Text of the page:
The world lost a hero yesterday. Nelson Mandela, 95, died at his home in Johannesburg, South Africa, after a long illness.
From prisoner of 27 years to President of his country, Mandela exhibited courage and vision for a country that had feared a bloodbath in its transition to a post-apartheid society. Mandela united the country through the Truth and Reconciliation Commission.
A less-noted aspect of Mandela’s work was his founding of The Elders on his 89th birthday. With a mission of “offer[ing] their collective influence and experience to support peace building, help address major causes of human suffering and promote the shared interests of humanity.” Mandela gathered Jimmy Carter, Kofi Annan, Mary Robinson, Desmond Tutu, Muhammed Yunus, and others to harvest the wisdom of their years for the good of the planet. Founding member Peter Gabriel further explained: “In traditional societies, the elders always had a role in conflict resolution, long-term thinking, and applying wisdom wherever it was needed. We are moving to this global village and yet we don’t have our global elders. The Elders can be a group who have the trust of the world, who can speak freely, be fiercely independent, and respond fast and flexibly in conflict situations.”
While unusual to found an organization at age 89, even more unusual is founding an organization with the purpose of saving the world at the end of one’s ninth decade. Nelson Mandela never lost hope.
Because of Mandela’s unstoppable hope, The Elders have formed a global civil society alliance to work toward ending child marriage, fight for the release of political prisoners in Myanmar, and raise awareness and support for peace in the Middle East — and all that in the last six years of Mandela’s life.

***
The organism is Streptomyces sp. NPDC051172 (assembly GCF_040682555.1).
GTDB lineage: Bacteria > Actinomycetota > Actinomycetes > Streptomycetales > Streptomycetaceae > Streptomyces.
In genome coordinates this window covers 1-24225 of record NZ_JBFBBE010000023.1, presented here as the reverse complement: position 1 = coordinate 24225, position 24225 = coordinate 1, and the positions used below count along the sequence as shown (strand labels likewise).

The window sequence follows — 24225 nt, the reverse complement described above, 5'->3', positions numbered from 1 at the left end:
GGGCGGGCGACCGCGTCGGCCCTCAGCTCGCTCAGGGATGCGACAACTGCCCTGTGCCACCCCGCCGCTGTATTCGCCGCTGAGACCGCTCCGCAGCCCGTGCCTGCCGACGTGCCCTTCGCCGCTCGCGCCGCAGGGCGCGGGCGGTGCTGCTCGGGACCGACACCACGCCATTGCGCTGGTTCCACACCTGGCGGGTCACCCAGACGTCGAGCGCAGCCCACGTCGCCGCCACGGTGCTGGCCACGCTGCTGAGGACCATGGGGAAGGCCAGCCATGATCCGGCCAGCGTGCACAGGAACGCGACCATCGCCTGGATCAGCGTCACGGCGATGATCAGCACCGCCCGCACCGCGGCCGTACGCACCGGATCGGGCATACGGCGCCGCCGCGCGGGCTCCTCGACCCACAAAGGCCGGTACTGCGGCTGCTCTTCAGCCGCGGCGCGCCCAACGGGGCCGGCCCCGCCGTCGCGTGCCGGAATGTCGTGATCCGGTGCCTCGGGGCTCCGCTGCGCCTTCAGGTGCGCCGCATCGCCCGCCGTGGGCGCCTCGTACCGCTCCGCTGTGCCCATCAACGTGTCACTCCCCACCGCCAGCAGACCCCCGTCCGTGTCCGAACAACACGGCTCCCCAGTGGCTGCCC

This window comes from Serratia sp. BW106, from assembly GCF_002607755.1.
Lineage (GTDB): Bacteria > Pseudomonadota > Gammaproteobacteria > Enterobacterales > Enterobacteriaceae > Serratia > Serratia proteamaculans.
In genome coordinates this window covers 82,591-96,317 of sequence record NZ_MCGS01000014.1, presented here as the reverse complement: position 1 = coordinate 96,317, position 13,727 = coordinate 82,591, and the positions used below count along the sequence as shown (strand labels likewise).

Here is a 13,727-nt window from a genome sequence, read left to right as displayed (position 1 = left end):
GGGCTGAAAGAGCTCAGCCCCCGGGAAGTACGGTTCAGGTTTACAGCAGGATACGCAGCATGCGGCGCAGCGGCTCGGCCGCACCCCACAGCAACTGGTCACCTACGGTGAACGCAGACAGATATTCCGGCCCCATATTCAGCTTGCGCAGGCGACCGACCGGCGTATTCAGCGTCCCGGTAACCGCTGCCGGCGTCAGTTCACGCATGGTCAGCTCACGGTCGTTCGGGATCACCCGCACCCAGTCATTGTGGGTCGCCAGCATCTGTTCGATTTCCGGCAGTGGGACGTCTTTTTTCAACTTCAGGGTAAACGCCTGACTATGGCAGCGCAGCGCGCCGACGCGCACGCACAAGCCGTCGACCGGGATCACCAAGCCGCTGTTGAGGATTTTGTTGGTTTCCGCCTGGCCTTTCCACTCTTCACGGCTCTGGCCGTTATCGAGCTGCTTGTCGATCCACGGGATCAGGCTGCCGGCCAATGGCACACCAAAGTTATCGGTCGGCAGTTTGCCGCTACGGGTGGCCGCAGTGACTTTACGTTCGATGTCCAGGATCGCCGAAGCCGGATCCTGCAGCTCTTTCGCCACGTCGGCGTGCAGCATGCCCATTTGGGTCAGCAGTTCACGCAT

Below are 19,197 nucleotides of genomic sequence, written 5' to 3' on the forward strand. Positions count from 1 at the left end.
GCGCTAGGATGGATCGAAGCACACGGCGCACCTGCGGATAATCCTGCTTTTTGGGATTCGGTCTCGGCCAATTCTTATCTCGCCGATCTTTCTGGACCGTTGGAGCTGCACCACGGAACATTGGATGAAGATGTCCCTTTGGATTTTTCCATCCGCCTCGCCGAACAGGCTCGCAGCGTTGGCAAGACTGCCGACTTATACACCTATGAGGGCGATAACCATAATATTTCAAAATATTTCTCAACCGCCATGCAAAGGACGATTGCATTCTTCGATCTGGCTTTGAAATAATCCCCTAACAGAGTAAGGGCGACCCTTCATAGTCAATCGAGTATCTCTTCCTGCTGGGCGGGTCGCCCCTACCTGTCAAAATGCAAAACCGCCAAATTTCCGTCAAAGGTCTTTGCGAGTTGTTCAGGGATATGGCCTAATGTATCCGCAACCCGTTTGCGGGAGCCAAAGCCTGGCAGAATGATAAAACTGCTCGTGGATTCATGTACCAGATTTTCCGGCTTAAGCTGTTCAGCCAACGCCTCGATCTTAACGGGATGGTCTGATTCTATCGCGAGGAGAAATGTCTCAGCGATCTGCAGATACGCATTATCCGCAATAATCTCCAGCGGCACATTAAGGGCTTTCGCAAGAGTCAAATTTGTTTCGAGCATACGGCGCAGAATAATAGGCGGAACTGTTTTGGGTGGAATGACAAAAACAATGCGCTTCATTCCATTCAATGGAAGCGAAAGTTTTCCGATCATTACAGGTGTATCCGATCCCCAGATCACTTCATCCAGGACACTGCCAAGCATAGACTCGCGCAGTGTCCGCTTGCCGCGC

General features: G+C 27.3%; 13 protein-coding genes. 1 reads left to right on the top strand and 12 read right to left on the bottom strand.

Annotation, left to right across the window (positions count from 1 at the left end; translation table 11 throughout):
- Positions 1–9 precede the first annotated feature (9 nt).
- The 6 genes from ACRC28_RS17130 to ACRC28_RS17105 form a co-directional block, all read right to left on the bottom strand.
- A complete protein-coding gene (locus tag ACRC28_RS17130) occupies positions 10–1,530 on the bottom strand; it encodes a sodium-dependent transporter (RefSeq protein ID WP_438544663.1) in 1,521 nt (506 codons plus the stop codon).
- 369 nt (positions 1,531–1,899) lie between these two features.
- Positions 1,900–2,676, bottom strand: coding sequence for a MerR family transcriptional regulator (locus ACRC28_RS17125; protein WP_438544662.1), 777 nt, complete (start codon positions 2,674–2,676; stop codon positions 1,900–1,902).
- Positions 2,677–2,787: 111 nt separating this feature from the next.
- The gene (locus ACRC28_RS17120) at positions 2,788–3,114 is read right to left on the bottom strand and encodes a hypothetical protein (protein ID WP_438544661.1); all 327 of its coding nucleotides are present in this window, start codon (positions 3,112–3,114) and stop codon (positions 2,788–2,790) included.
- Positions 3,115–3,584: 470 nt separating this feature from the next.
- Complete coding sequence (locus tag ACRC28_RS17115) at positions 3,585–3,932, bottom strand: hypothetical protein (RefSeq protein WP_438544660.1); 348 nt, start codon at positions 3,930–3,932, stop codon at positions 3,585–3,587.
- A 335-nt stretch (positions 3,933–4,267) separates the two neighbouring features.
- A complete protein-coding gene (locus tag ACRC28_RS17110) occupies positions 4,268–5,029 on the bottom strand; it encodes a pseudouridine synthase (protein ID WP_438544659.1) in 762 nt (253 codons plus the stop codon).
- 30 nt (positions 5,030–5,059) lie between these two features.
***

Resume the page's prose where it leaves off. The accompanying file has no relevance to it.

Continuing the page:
Nelson Mandela inspires me for many reasons, not the least of which is his refusal to give up on life. In the face of intractable world problems, he wanted all of his years to count, and he held out hope for the world until he breathed his last. Mandela held out a vision for what elders, with their wisdom and influence, could accomplish. And, despite the cynicism of the Western world that relegates its elders to retirement and idleness, he succeeded. Mandela, among his many other accomplishments, showed us how to harness the power of our elders to change the world.
Margaret Benefiel, Ph.D., author of Soul at Work and The Soul of a Leader, works with leaders in health care, business, churches, government, and nonprofits to help them stay true to their souls. Visit her website.